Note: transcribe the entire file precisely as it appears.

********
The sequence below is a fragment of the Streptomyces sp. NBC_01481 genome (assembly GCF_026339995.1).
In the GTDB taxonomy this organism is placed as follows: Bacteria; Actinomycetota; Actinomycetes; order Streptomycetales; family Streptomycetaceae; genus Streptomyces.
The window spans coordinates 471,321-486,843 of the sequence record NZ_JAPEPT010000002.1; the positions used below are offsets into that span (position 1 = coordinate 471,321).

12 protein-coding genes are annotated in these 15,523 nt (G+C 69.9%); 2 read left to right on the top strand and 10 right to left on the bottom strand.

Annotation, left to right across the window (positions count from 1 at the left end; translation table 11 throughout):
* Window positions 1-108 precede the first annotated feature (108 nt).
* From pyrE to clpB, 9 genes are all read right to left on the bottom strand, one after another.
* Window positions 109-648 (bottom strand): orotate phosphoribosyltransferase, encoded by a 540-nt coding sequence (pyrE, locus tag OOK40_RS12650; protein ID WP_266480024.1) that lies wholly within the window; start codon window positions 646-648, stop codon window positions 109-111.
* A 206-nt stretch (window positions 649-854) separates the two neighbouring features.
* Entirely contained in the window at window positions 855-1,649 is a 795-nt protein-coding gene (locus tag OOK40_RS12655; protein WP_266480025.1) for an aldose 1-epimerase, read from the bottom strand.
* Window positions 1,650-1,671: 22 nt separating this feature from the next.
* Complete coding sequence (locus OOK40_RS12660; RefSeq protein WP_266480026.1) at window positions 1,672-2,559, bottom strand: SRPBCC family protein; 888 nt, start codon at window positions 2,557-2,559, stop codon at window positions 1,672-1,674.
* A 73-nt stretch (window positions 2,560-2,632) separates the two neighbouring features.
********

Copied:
The sequence below is a fragment of the Streptomyces sp. NBC_01481 genome (assembly GCF_026339995.1).
In the GTDB taxonomy this organism is placed as follows: Bacteria; Actinomycetota; Actinomycetes; order Streptomycetales; family Streptomycetaceae; genus Streptomyces.
The window spans coordinates 471,321-486,843 of the sequence record NZ_JAPEPT010000002.1; the positions used below are offsets into that span (position 1 = coordinate 471,321).

12 protein-coding genes are annotated in these 15,523 nt (G+C 69.9%); 2 read left to right on the top strand and 10 right to left on the bottom strand.

Annotation, left to right across the window (positions count from 1 at the left end; translation table 11 throughout):
* Window positions 1-108 precede the first annotated feature (108 nt).
* From pyrE to clpB, 9 genes are all read right to left on the bottom strand, one after another.
* Window positions 109-648 (bottom strand): orotate phosphoribosyltransferase, encoded by a 540-nt coding sequence (pyrE, locus tag OOK40_RS12650; protein ID WP_266480024.1) that lies wholly within the window; start codon window positions 646-648, stop codon window positions 109-111.
* A 206-nt stretch (window positions 649-854) separates the two neighbouring features.
* Entirely contained in the window at window positions 855-1,649 is a 795-nt protein-coding gene (locus tag OOK40_RS12655; protein WP_266480025.1) for an aldose 1-epimerase, read from the bottom strand.
* Window positions 1,650-1,671: 22 nt separating this feature from the next.
* Complete coding sequence (locus OOK40_RS12660; RefSeq protein WP_266480026.1) at window positions 1,672-2,559, bottom strand: SRPBCC family protein; 888 nt, start codon at window positions 2,557-2,559, stop codon at window positions 1,672-1,674.
* A 73-nt stretch (window positions 2,560-2,632) separates the two neighbouring features.